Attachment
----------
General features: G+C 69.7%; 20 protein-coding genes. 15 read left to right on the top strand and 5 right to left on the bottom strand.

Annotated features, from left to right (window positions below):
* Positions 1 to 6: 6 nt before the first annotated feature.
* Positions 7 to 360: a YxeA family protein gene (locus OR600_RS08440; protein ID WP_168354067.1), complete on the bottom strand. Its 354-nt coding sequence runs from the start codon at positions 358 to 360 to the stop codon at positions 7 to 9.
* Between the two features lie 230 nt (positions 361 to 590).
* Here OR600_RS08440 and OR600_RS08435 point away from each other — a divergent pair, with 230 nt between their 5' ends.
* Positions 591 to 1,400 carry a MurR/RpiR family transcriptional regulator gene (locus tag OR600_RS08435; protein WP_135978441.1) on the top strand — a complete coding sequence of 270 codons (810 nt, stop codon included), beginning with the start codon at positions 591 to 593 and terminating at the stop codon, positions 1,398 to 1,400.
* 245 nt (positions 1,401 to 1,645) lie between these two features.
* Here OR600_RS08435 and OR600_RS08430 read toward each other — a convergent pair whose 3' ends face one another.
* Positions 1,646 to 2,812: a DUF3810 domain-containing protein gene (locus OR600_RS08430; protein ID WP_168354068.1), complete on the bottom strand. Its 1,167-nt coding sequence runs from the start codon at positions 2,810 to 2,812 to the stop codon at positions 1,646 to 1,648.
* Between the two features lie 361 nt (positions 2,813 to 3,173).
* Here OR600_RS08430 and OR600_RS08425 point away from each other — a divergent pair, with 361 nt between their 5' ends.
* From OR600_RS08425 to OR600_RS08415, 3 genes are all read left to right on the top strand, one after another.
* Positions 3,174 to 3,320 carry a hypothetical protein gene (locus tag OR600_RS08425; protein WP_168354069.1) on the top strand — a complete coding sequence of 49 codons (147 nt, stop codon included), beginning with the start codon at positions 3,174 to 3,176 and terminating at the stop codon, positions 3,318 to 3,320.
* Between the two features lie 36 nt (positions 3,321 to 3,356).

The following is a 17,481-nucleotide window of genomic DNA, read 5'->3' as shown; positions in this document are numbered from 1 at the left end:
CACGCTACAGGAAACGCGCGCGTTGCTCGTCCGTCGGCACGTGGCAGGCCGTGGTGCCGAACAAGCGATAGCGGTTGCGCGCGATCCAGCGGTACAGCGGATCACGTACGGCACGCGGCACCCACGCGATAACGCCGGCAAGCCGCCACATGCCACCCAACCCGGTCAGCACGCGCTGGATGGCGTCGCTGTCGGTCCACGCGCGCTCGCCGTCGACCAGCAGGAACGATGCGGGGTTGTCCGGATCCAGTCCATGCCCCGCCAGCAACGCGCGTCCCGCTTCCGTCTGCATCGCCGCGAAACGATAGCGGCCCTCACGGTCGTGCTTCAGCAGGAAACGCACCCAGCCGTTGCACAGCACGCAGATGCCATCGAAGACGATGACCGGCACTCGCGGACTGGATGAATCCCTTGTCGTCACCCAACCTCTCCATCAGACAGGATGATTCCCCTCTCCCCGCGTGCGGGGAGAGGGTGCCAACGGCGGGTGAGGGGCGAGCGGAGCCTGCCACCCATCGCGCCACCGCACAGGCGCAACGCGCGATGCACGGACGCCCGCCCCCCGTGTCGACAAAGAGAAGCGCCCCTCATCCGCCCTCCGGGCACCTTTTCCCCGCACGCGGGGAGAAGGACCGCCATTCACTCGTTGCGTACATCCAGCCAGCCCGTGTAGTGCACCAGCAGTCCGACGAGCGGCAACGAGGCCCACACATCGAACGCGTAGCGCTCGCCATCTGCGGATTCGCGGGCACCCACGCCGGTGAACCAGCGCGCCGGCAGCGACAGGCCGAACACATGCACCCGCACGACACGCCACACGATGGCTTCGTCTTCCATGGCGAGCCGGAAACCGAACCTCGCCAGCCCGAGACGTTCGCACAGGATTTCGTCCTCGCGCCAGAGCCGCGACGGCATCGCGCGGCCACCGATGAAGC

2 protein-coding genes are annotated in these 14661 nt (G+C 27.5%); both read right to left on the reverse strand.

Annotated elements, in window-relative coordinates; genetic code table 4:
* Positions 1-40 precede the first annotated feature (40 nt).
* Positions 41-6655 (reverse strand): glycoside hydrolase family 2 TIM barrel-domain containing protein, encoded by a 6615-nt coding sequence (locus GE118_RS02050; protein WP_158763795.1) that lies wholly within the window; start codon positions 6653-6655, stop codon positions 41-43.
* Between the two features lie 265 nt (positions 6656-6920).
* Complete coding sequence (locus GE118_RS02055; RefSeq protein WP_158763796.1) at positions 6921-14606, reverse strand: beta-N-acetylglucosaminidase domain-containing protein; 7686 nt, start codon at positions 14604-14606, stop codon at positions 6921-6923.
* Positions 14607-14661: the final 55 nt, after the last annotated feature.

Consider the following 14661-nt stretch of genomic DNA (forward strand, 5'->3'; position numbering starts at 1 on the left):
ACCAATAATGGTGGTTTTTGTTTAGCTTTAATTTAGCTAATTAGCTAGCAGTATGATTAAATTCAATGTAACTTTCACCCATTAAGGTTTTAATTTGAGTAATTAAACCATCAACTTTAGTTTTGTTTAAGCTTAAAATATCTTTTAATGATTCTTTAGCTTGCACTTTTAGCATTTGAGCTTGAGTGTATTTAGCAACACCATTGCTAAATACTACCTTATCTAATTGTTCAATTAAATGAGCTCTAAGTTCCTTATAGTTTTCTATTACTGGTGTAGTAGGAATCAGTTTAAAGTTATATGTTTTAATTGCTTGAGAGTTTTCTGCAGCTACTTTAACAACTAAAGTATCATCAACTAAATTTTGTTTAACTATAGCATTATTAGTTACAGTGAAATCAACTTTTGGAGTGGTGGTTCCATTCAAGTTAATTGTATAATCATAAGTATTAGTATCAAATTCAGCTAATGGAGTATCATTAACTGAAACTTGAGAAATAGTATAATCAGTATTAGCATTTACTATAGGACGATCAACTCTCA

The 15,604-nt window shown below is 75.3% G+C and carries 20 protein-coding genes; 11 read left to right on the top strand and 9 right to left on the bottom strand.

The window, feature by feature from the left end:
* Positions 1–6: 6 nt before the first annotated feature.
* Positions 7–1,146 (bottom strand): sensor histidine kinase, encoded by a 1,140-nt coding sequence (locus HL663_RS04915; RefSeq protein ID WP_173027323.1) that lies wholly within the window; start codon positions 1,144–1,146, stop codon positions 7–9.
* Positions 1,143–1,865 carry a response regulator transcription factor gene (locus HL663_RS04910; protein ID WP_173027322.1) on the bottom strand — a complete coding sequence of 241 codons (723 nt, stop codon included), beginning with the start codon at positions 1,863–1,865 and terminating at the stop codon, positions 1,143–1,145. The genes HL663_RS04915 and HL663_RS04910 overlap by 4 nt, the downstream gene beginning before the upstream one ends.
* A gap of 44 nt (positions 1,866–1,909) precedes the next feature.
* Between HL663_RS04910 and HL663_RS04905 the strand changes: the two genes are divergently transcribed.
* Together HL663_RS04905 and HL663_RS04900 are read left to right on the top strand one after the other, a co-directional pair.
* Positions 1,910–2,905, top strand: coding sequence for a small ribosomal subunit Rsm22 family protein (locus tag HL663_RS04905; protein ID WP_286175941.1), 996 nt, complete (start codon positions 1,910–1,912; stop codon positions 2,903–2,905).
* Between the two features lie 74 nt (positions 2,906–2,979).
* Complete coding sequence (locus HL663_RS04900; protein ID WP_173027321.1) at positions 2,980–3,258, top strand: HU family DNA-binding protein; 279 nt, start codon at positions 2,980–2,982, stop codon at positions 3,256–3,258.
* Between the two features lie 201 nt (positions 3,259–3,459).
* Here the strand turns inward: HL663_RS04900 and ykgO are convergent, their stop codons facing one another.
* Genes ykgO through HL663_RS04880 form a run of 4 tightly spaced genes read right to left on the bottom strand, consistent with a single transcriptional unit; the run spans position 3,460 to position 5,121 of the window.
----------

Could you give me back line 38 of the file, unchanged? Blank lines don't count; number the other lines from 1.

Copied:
* Between the two features lie 201 nt (positions 3,259–3,459).